Thursday, August 29, 2013

Hall of Fame Worthy? Pt. 18: Vern Stephens

The Hall of Fame has inducted many players who were borderline choices, and many players who deserve induction have been on the outside looking in. I want to look at some players to determine if they deserve to be in the Hall of Fame.
Vern Stephens is a player that I believe merits some more Hall of Fame consideration.  Stephens was a rare power-hitting shortstop in the 1940's and 1950's.  At that time period most shortstops were defensive specialists and those that were good hitters were contact hitters (such as the Red Sox Johnny Pesky).  Stephens lead the league in home runs once and RBIs twice, something that was pretty rare for a shortstop at the time.

Stephens put together a career line of .286/.355/.460 with 247 home runs, 1,859 hits, and 1,174 RBIs.  His batting average was higher than such shortstop Hall of Famers as Ernie Banks, Pee Wee Reese, Cal Ripken, Jr., Phil Rizzuto, and Robin Yount.  He had a higher OBP than Banks, Ripken, Rizzuto, and Yount as well.  His slugging was better than the career marks of all shortstops in the Hall of Fame other than Banks, Joe Cronin, and Honus Wagner.  He had more hits than Lou Boudreau, Travis Jackson, Hughie Jennings, Rizzuto, and Joe Tinker.  He had more home runs than every shortstop in the Hall of Fame except Banks (who played a lot of first base), Yount (who played a lot of center field), and Ripken.  And he had more RBIs than all but Banks, Cronin, George Davis, Ripken, Wagner, and Yount.  It is very clear that Stephens's offensive numbers put him high among shortstops already in the Hall of Fame.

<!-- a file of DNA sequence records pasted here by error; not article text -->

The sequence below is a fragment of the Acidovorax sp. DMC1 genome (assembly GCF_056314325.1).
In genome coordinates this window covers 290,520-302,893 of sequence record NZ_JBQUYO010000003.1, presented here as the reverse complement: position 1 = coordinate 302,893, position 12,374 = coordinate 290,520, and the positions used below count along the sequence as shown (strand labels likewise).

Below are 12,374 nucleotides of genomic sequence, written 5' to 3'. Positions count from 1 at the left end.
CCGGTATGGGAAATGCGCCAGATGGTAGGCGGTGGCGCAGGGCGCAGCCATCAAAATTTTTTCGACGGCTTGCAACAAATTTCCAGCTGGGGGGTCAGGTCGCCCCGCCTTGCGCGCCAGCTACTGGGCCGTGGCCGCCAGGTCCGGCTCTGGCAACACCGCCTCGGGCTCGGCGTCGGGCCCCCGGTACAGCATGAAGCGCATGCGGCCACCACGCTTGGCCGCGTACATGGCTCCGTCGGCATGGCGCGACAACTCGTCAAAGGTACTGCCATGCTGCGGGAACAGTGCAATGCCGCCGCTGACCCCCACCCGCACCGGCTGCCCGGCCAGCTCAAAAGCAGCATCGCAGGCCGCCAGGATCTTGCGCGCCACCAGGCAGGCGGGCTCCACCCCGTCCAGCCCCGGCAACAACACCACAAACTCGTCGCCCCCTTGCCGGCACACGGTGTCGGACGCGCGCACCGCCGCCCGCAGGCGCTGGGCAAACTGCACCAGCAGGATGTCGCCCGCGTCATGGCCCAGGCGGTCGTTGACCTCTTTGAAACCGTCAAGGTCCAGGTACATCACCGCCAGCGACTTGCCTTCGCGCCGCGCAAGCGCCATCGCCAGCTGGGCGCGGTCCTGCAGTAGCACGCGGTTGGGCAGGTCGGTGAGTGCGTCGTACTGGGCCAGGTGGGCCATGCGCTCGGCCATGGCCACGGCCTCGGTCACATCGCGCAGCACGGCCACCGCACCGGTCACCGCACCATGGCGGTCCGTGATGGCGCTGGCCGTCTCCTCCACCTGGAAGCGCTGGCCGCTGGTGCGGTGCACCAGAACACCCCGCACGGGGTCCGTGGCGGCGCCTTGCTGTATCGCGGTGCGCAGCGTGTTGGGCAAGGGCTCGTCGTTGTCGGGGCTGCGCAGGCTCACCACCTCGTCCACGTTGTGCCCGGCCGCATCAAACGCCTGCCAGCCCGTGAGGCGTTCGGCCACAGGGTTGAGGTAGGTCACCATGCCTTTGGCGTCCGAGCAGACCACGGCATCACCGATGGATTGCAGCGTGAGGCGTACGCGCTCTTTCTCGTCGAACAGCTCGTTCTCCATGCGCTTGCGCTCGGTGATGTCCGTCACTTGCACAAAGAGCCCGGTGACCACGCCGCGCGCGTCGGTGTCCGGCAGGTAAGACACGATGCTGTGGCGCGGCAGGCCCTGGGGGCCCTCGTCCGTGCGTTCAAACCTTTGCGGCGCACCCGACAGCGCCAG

So, what happened?  Why is Vern Stephens not in the Hall of Fame?  After some extensive Google searching, the best reason I can come up with is that voters felt that he was a product of Fenway Park.  While it is certainly true that his best seasons occurred in Boston, he was a star shortstop for years in St. Louis with the Browns before he came to Boston.  Of course that stretch in Boston was huge.  In three seasons from 1948 to 1950, Stephens hit .285/.367/.507 with 98 home runs and 440 RBIs.  He was never quite that good before or since.  Those numbers certainly inflated his numbers, but he had been a good player before that.  He had been an All Star three times before those seasons and finished in the Top 10 in the MVP vote for the league four times as well.  

Stephens is possibly hurt a little bit as well by his success during the WWII seasons.  He was a strong player from 1942 through 1945 when a number of star players were serving in the War.  Finally, the strong crop of offensive shortstops in the 1990's hurts his chances. 

Stephens was basically washed up by the time he was 32, but he was a very productive shortstop for several years.  I think he deserves some more consideration.

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